clause’ after the ex-Beatle was arrested for drugs a couple of years
previously. This left John with no band save Martin on drums. The film
doesn’t duck this period, one when John faced a lot of animosity from
the press. Of course, John was far from finished. The return to form
with Album was a career highlight, and Ginger Baker - despite looking
barely alive - is on hand to recall his contribution.
It was important to hear the thoughts of John’s band members from the
late 80’s. Following the success of Rise, John was back with a ‘proper’
working line-up consisting of some fabulous musicians, two of which, Lu
Edmonds and Bruce Smith, are still in PiL today. Both Lu and bass
player Allan Dias talk about how the rock structure of late 80's PiL
material had constrained John’s performance. It was something Lu made
sure didn’t happen in modern day PiL, believing the songs should never
be played the same twice. He’s right of course, the beauty of PiL is
the freedom of the songs and the performance. Also from this period,
look out for the expression on John’s face in an archive clip when new
PiL guitarist John McGeoch says he’s been ripping off PiL’s guitar
for years so he may as well join them. Priceless.
Along the way, John doesn’t just talk PiL, it’s his life story and we
experience the pain of the loss of his mother alongside the love for
his wife Nora. We also get a hint of John the Dad as the couple
welcomed into their family two of Nora’s grandchildren following the
death of their own mother, and Nora’s daughter, Ari Up of The Slits.
Although as John says, he fiercely projects the privacy of those around
him, after all “I asked for it, they didn’t”.
re-invigoration and stability of John over the past decade coupled
with the successful re-launch of PiL has one underpinning and
consistent factor, that of John Rambo Stevens. The on screen captions
which greet Rambo’s appearances in the film change from ‘childhood
friend’ to ‘security’ to ‘manager’. He is all three and has proved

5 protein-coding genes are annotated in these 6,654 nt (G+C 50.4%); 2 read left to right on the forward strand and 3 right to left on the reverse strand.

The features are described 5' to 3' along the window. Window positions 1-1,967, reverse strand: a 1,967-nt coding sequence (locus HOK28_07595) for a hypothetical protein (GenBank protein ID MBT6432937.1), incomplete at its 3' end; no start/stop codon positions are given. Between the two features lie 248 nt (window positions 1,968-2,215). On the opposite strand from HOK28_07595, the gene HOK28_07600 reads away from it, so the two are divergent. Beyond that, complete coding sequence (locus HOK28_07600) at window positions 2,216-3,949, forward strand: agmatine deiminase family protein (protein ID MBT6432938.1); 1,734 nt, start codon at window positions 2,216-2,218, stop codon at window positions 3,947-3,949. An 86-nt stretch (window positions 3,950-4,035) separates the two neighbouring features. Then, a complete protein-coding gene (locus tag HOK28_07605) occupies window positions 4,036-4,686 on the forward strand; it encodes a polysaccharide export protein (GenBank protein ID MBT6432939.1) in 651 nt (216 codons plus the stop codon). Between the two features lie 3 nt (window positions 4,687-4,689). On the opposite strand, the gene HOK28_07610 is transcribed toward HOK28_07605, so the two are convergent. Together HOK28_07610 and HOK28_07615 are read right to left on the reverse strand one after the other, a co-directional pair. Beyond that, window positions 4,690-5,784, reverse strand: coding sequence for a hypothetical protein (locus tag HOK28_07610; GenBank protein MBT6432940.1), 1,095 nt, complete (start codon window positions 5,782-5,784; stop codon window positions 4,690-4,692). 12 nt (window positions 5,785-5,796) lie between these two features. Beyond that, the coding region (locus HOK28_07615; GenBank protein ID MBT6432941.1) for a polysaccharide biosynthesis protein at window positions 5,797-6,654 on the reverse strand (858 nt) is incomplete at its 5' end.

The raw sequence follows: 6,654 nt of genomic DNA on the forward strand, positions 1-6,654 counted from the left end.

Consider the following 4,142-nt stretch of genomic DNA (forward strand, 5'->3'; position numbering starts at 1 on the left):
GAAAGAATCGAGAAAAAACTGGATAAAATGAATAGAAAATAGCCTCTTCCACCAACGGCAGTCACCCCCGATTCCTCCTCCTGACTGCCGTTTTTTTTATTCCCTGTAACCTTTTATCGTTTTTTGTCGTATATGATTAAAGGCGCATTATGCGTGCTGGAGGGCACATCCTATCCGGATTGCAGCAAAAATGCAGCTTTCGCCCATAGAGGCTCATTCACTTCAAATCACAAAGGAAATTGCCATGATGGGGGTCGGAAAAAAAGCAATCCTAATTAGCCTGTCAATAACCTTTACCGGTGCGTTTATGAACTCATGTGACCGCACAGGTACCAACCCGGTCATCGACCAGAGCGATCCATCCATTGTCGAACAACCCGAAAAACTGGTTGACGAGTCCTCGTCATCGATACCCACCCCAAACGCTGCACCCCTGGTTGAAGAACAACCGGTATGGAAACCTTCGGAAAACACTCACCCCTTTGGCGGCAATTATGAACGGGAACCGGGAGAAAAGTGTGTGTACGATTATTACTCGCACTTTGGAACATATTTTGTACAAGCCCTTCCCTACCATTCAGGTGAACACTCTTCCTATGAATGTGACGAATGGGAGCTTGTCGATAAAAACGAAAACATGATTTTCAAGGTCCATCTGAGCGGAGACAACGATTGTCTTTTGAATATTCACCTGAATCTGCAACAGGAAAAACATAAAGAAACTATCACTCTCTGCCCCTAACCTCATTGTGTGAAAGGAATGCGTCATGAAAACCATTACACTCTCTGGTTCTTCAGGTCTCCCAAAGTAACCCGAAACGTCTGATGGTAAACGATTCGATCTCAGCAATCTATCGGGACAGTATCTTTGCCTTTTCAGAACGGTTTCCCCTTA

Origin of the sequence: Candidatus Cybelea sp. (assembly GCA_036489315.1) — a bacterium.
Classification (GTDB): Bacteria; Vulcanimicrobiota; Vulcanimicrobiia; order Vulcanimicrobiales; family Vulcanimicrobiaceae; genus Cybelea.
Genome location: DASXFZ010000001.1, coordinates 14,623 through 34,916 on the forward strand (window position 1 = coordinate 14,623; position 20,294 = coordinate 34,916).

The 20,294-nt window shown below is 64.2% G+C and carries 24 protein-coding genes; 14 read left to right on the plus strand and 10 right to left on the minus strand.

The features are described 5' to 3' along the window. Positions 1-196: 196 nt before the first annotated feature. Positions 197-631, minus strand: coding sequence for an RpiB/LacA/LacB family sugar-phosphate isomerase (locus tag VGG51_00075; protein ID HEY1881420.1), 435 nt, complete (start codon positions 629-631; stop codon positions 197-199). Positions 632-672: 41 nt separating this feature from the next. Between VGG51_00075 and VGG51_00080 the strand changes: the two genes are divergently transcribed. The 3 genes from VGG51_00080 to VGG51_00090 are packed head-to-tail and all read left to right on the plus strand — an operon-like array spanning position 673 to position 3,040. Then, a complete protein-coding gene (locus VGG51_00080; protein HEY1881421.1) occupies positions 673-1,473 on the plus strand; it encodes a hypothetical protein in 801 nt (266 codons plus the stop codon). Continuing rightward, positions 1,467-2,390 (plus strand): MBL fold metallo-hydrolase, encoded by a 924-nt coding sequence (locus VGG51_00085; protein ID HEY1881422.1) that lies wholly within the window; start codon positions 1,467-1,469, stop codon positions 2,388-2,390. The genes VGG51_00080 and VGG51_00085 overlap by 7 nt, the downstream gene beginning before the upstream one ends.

loyal to a fault. As emphasised by Lu Edmonds, this has taken away a
lot of the pressure and uncertainty which John endured under the many
varied managers of days gone by, resulting in a new found freedom for
him. Rambo can also be seen in ‘security’ action during a show,
removing an interloper intent on manhandling John. He’s also not
adverse to protecting the crowd from over zealous bouncers.
With both life and PiL being a more settled affair these days, the tail
end of the film allows space for us to focus on current PiL,
culminating in the track Shoom in which John tells the audience to
‘fuck off’. Bite and wit right to the end.
John has always prided himself on honesty - he talks of this in the
film and the reasons which stem back to his loss of memory as a child.
It’s primarily on this aspect alone that the film needs to stand tall
in order to succeed. On this criteria it hits the spot. However, The
Public Image Is Rotten triumphs not only for its honesty alone. As it
unfolds, the viewer is witness to a detailed, enthralling, balanced,
insightful life story packed with touching humanity and a healthy dose
of humour. Oh, and a fantastic soundtrack.
To both John Lydon the man, and The Public Image Is Rotten the film, we
Review by Phil
Save The Sex Pistols ©2018 Phil Singleton / www.sex-pistols.net
All rights reserved. Not to be
reproduced without permission.